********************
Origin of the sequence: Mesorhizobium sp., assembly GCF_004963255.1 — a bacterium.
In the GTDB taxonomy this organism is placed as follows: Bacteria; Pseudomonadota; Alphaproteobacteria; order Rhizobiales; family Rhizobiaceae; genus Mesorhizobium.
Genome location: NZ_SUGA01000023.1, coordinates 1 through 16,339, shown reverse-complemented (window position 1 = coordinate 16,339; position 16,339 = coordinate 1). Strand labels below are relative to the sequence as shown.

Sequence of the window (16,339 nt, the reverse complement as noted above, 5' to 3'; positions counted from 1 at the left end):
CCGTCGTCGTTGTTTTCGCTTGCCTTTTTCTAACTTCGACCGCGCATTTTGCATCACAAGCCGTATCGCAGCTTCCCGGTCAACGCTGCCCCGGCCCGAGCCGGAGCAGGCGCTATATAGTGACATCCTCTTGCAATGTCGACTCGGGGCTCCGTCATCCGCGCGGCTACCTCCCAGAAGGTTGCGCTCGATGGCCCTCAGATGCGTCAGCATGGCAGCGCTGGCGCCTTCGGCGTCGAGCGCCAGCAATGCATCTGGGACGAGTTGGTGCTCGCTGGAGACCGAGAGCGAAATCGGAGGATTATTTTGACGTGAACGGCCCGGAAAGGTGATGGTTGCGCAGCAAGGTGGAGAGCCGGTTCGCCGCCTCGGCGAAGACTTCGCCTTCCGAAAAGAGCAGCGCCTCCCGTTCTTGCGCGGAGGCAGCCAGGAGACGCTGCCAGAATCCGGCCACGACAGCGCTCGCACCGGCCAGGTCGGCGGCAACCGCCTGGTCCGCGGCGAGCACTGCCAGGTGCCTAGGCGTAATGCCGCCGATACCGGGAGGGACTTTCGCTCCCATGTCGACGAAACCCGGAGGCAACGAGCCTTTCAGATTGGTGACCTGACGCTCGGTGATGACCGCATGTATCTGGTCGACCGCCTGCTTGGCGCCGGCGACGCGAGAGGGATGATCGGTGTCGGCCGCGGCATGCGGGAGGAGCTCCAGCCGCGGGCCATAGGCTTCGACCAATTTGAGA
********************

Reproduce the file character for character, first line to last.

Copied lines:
Origin of the sequence: Mesorhizobium sp., assembly GCF_004963255.1 — a bacterium.
In the GTDB taxonomy this organism is placed as follows: Bacteria; Pseudomonadota; Alphaproteobacteria; order Rhizobiales; family Rhizobiaceae; genus Mesorhizobium.
Genome location: NZ_SUGA01000023.1, coordinates 1 through 16,339, shown reverse-complemented (window position 1 = coordinate 16,339; position 16,339 = coordinate 1). Strand labels below are relative to the sequence as shown.

Sequence of the window (16,339 nt, the reverse complement as noted above, 5' to 3'; positions counted from 1 at the left end):
CCGTCGTCGTTGTTTTCGCTTGCCTTTTTCTAACTTCGACCGCGCATTTTGCATCACAAGCCGTATCGCAGCTTCCCGGTCAACGCTGCCCCGGCCCGAGCCGGAGCAGGCGCTATATAGTGACATCCTCTTGCAATGTCGACTCGGGGCTCCGTCATCCGCGCGGCTACCTCCCAGAAGGTTGCGCTCGATGGCCCTCAGATGCGTCAGCATGGCAGCGCTGGCGCCTTCGGCGTCGAGCGCCAGCAATGCATCTGGGACGAGTTGGTGCTCGCTGGAGACCGAGAGCGAAATCGGAGGATTATTTTGACGTGAACGGCCCGGAAAGGTGATGGTTGCGCAGCAAGGTGGAGAGCCGGTTCGCCGCCTCGGCGAAGACTTCGCCTTCCGAAAAGAGCAGCGCCTCCCGTTCTTGCGCGGAGGCAGCCAGGAGACGCTGCCAGAATCCGGCCACGACAGCGCTCGCACCGGCCAGGTCGGCGGCAACCGCCTGGTCCGCGGCGAGCACTGCCAGGTGCCTAGGCGTAATGCCGCCGATACCGGGAGGGACTTTCGCTCCCATGTCGACGAAACCCGGAGGCAACGAGCCTTTCAGATTGGTGACCTGACGCTCGGTGATGACCGCATGTATCTGGTCGACCGCCTGCTTGGCGCCGGCGACGCGAGAGGGATGATCGGTGTCGGCCGCGGCATGCGGGAGGAGCTCCAGCCGCGGGCCATAGGCTTCGACCAATTTGAGA